Carolyn Jess-Cooke’s Murderously Hopeful Mixtape

Carolyn Jess-Cooke’s poem ‘We have to Leave the Earth Because We Know So Much’ appeared in The Poetry Review, Volume 108, No 1, Spring 2018.

Opening Track: Emily Blewitt, ‘This is not a rescue’

One of the most stupendously edifying poems about recovery from mental illness I’ve ever read. Blewitt doesn’t shy away from the realities of suicide ideation as a terrifying symptom (“the pebbles that in secret you have sewn into your skirts”) yet manages to show an alternative route out of this at once familiar and discombobulating terrain.

Track 2: Luke Kennard, ‘The Murderer’

Luke was one of the first poets who ever made me laugh out loud. His characters such as the Wolf and – here – the Murderer – are blazing absurdist portraits with the violence of a Tom & Jerry cartoon and the wit of Oscar Wilde. Perfect for foggy Tuesday mornings and/or developing ab muscles.

Track 3: Louise Glück, ‘All Hallows’

Glück manages to do so much in this poem. It’s like watching an explosion in slow motion. I’ll bet you a tenner you read it at least twice to savour all its potency.

Track 4: Kathryn Maris, ‘Darling, Would You Please Pick Up Those Books?’

My favourite sestina and a damn fine poem. We’ve all been there.

Track 5: Catherine Ayres, ‘Lessons from the Dispossessed’

I love this poem for its tender but knowing observance of a world in constant flux. Ayres’ poems are masterpieces on transformational moments in the everyday.

Track 6: Kaveh Akbar, ‘Against Dying’

The line “I spent so long in a lover’s / quarrel with my flesh” is a concisely skewering portrait of addiction. Akbar’s poems are test tubes of light for waning hope.

Track 7: Toby Martinez de las Rivas, ‘Triptych for the Disused Nonconformist Chapel, Wildhern’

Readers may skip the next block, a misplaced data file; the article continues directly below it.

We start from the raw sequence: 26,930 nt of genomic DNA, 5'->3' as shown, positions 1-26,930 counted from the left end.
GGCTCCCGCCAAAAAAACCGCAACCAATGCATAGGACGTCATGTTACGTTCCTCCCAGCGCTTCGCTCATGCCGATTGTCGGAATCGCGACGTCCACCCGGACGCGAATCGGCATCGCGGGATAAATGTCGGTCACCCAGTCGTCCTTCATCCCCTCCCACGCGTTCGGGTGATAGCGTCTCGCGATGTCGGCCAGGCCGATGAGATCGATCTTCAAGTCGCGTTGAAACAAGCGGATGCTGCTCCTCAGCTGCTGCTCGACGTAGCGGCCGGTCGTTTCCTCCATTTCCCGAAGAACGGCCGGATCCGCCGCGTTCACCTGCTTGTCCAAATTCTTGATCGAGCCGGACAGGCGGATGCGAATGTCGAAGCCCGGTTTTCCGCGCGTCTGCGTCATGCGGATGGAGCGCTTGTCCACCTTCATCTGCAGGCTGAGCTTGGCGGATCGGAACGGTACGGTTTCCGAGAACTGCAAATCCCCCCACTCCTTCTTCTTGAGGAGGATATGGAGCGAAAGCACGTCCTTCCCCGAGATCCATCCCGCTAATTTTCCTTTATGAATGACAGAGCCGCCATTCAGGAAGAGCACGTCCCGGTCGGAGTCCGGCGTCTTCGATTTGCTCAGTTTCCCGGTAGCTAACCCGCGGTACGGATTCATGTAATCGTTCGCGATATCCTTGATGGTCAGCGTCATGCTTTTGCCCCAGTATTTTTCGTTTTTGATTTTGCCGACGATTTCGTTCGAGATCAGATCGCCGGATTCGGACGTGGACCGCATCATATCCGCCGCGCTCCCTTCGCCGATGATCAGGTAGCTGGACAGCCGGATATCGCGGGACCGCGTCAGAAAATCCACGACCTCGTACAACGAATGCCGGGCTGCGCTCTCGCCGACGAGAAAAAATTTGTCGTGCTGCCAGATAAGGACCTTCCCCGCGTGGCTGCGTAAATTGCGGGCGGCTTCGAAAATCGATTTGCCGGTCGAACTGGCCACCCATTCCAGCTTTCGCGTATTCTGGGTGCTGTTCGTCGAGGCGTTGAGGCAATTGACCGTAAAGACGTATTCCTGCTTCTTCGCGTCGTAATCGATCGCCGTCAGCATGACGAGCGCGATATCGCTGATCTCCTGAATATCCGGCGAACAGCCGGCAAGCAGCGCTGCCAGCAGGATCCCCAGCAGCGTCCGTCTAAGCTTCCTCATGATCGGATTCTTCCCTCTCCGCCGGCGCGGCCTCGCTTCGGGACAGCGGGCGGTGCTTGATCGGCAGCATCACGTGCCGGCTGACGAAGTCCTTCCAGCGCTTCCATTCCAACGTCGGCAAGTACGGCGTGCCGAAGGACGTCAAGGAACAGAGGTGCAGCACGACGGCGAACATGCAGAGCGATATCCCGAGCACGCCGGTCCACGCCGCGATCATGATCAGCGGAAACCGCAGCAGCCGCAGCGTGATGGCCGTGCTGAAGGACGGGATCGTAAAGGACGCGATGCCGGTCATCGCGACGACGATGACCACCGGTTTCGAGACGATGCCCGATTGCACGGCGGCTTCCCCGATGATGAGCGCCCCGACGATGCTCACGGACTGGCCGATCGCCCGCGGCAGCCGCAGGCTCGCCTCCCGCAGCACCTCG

Fun fact: Toby used to live around the corner from me in the metropolis that is Bensham, Gateshead. I enjoy the geographical and spiritual range of this poem very much.

Track 8: Hollie McNish, ‘Embarrassed’

I felt like standing up and cheering the first time I saw McNish perform this poem. Bizarrely, breastfeeding in public is still taboo in many parts of the world and McNish says everything that so many women have felt when trying to do something as simple as feed an infant. Her delivery is absolutely spot on – composed, empathetic, direct – and she basically annihilates the layers of socio-political fungus that have grown around such a tender and necessary act.

Essential listening for anyone interested in human beings. No breastfeeding required.

Track 9: Tracy K Smith, ‘Declaration’

I love the use of silence and palimpsest in this poem: both seem much louder than any protest. Never has the form of erasure poetry been more hopeful and appropriately used until now.

Track 10: Mark Doty, ‘A Green Crab’s Shell’

There is so much luscious, expansive imagery in this poem. It starts with the title’s small object and spans outward to infinity, leaving the reader feeling as though they themselves might become more than they are.

Carolyn Jess-Cooke.

Carolyn Jess-Cooke is a poet and novelist published in 23 languages. Her most recent collection is BOOM! (Seren, 2014) and her most recent novel (as CJ Cooke) is I Know My Name (HarperCollins, 2017). She is Lecturer in Creative Writing at the University of Glasgow and currently working on her third collection of poems.